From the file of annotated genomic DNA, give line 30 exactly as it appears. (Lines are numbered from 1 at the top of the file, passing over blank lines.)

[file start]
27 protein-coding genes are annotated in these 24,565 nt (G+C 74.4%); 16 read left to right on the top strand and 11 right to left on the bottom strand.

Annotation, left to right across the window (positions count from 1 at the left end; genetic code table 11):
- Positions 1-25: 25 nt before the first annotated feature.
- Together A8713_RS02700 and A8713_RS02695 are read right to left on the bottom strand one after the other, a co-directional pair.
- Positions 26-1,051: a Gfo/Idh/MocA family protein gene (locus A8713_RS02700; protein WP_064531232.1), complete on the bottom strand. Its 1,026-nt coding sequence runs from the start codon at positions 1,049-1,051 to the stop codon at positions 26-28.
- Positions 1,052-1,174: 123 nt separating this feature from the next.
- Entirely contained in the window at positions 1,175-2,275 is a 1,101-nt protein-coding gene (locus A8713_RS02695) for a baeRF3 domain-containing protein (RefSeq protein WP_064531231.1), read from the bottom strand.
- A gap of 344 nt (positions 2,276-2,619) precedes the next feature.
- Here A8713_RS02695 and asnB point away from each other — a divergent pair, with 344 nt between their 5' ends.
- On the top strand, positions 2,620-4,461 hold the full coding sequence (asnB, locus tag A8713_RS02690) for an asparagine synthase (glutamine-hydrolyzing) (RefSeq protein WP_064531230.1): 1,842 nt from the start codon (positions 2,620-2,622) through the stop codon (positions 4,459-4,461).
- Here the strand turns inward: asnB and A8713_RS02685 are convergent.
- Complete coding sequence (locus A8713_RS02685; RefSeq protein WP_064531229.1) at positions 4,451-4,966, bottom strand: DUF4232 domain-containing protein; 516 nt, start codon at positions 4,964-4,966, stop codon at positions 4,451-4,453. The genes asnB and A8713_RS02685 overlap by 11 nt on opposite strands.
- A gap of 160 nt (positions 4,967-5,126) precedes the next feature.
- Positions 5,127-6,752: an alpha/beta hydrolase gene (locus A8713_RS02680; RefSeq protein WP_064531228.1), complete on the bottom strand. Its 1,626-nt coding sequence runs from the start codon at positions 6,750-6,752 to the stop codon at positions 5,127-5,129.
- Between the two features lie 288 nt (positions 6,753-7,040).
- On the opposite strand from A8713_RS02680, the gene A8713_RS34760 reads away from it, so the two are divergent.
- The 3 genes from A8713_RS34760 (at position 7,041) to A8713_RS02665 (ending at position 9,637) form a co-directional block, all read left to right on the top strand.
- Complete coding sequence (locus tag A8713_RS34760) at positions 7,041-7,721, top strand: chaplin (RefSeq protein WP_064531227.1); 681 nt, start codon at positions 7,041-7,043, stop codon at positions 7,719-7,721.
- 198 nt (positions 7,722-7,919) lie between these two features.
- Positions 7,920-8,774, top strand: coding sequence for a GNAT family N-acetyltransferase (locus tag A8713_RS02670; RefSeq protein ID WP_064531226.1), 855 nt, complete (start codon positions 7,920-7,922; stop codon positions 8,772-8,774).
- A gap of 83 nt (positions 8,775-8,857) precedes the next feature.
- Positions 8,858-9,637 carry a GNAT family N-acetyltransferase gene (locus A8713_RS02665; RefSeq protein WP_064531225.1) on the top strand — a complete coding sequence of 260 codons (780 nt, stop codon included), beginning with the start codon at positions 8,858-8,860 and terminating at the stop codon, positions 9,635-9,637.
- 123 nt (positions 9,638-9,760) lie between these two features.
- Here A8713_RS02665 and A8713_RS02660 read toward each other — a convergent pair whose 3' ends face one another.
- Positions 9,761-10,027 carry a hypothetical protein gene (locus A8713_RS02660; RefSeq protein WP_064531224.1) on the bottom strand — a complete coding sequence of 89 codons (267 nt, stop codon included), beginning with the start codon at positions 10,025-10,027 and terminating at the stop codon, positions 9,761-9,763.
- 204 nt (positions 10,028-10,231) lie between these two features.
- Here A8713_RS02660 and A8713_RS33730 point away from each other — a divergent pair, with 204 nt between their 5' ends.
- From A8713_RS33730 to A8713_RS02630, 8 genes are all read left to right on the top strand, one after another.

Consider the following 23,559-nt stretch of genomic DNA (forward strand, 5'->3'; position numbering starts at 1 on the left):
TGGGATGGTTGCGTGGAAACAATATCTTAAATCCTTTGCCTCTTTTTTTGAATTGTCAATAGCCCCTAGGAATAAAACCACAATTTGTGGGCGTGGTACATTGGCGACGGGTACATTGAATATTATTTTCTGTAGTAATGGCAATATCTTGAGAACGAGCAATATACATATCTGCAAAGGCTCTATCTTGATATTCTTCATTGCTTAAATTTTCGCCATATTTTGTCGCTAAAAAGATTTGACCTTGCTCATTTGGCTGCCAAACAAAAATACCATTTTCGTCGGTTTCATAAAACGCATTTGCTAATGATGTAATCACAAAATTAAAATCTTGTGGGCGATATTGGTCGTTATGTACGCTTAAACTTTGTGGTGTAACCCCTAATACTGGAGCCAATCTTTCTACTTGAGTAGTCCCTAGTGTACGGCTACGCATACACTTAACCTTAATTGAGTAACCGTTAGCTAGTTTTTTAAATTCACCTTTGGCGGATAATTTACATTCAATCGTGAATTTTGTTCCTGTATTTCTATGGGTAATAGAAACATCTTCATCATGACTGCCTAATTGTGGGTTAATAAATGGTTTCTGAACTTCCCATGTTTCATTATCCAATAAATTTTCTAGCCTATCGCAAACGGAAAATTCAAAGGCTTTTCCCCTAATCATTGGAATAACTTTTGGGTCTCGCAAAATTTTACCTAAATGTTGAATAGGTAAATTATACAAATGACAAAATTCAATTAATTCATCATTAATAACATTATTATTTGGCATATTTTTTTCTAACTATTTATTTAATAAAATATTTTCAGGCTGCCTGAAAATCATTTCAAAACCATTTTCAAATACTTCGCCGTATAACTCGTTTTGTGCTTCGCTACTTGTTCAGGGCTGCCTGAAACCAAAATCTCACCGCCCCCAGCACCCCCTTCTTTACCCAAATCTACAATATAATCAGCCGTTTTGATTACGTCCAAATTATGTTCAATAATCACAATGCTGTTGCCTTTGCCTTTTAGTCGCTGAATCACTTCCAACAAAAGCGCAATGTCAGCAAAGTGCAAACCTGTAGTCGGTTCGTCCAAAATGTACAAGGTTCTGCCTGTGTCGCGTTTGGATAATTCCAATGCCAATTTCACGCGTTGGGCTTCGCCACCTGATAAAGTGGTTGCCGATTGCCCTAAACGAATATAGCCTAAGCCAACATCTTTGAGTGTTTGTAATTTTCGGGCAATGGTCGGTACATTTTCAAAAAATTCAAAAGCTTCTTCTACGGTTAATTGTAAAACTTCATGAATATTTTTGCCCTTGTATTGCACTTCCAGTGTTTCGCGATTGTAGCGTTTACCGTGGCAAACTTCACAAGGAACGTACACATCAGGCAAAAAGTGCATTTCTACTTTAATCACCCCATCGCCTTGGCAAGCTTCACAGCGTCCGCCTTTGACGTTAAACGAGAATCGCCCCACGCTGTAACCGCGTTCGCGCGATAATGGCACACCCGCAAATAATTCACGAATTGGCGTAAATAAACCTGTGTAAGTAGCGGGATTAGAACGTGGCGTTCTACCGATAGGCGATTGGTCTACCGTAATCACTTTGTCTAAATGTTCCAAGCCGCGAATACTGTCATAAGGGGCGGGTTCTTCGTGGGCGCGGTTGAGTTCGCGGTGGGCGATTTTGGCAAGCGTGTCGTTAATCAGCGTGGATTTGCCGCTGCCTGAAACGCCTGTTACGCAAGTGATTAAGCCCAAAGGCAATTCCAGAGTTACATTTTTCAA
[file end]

TGGGATGGTTGCGTGGAAACAATATCTTAAATCCTTTGCCTCTTTTTTTGAATTGTCAATAGCCCCTAGGAATAAAACCACAATTTGTGGGCGTGGTACATTGGCGACGGGTACATTGAATATTATTTTCTGTAGTAATGGCAATATCTTGAGAACGAGCAATATACATATCTGCAAAGGCTCTATCTTGATATTCTTCATTGCTTAAATTTTCGCCATATTTTGTCGCTAAAAAGATTTGACCTTGCTCATTTGGCTGCCAAACAAAAATACCATTTTCGTCGGTTTCATAAAACGCATTTGCTAATGATGTAATCACAAAATTAAAATCTTGTGGGCGATATTGGTCGTTATGTACGCTTAAACTTTGTGGTGTAACCCCTAATACTGGAGCCAATCTTTCTACTTGAGTAGTCCCTAGTGTACGGCTACGCATACACTTAACCTTAATTGAGTAACCGTTAGCTAGTTTTTTAAATTCACCTTTGGCGGATAATTTACATTCAATCGTGAATTTTGTTCCTGTATTTCTATGGGTAATAGAAACATCTTCATCATGACTGCCTAATTGTGGGTTAATAAATGGTTTCTGAACTTCCCATGTTTCATTATCCAATAAATTTTCTAGCCTATCGCAAACGGAAAATTCAAAGGCTTTTCCCCTAATCATTGGAATAACTTTTGGGTCTCGCAAAATTTTACCTAAATGTTGAATAGGTAAATTATACAAATGACAAAATTCAATTAATTCATCATTAATAACATTATTATTTGGCATATTTTTTTCTAACTATTTATTTAATAAAATATTTTCAGGCTGCCTGAAAATCATTTCAAAACCATTTTCAAATACTTCGCCGTATAACTCGTTTTGTGCTTCGCTACTTGTTCAGGGCTGCCTGAAACCAAAATCTCACCGCCCCCAGCACCCCCTTCTTTACCCAAATCTACAATATAATCAGCCGTTTTGATTACGTCCAAATTATGTTCAATAATCACAATGCTGTTGCCTTTGCCTTTTAGTCGCTGAATCACTTCCAACAAAAGCGCAATGTCAGCAAAGTGCAAACCTGTAGTCGGTTCGTCCAAAATGTACAAGGTTCTGCCTGTGTCGCGTTTGGATAATTCCAATGCCAATTTCACGCGTTGGGCTTCGCCACCTGATAAAGTGGTTGCCGATTGCCCTAAACGAATATAGCCTAAGCCAACATCTTTGAGTGTTTGTAATTTTCGGGCAATGGTCGGTACATTTTCAAAAAATTCAAAAGCTTCTTCTACGGTTAATTGTAAAACTTCATGAATATTTTTGCCCTTGTATTGCACTTCCAGTGTTTCGCGATTGTAGCGTTTACCGTGGCAAACTTCACAAGGAACGTACACATCAGGCAAAAAGTGCATTTCTACTTTAATCACCCCATCGCCTTGGCAAGCTTCACAGCGTCCGCCTTTGACGTTAAACGAGAATCGCCCCACGCTGTAACCGCGTTCGCGCGATAATGGCACACCCGCAAATAATTCACGAATTGGCGTAAATAAACCTGTGTAAGTAGCGGGATTAGAACGTGGCGTTCTACCGATAGGCGATTGGTCTACCGTAATCACTTTGTCTAAATGTTCCAAGCCGCGAATACTGTCATAAGGGGCGGGTTCTTCGTGGGCGCGGTTGAGTTCGCGGTGGGCGATTTTGGCAAGCGTGTCGTTAATCAGCGTGGATTTGCCGCTGCCTGAAACGCCTGTTACGCAAGTGATTAAGCCCAAAGGCAATTCCAGAGTTACATTTTTCAA